Volume 20

Free Speech on Campus: Countering the Climate of Fear

by John Hasnas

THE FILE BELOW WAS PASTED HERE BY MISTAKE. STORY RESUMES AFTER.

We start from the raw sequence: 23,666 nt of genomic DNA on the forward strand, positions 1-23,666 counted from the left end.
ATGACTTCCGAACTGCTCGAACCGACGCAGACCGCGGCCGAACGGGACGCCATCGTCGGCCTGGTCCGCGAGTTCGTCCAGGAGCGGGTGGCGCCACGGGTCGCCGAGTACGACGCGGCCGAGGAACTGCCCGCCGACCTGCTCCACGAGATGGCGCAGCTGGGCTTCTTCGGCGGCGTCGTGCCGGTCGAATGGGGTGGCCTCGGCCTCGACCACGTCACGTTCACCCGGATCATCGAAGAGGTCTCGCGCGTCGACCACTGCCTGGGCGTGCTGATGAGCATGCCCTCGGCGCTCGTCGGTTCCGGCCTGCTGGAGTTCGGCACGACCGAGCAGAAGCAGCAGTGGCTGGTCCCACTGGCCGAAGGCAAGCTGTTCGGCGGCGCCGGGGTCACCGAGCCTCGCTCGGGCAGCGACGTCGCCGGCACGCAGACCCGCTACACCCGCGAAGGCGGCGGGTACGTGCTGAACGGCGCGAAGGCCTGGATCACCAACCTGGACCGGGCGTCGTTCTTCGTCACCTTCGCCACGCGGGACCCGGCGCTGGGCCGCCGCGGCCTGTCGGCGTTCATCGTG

Similar to the entertainment industry in the time of the blacklist, a climate of fear has descended on the nation’s universities and colleges. It is the fear of being punished, not for what one does, but for what one says. Today, students and faculty frequently refrain from expressing unpopular or “offensive” positions—often conservative, libertarian, or traditional religious positions—for fear of being labeled racist, sexist, homophobic, white supremacist, or of being accused of engaging in hate speech. The fear comes in two forms: the fear of being sanctioned by the university or college and the fear of being “cancelled” by one’s fellow students or faculty members. In this article, I argue that these fears arise from a set of perverse incentives on campuses. I suggest that the only way to counter these fears is by changing the incentive structure. I then show how coupling the addition of a “safe harbor” provision to a school’s speech and expression policy with the creation of a pro bono legal organization devoted to the preservation of freedom of speech on campus can effectuate such a change.

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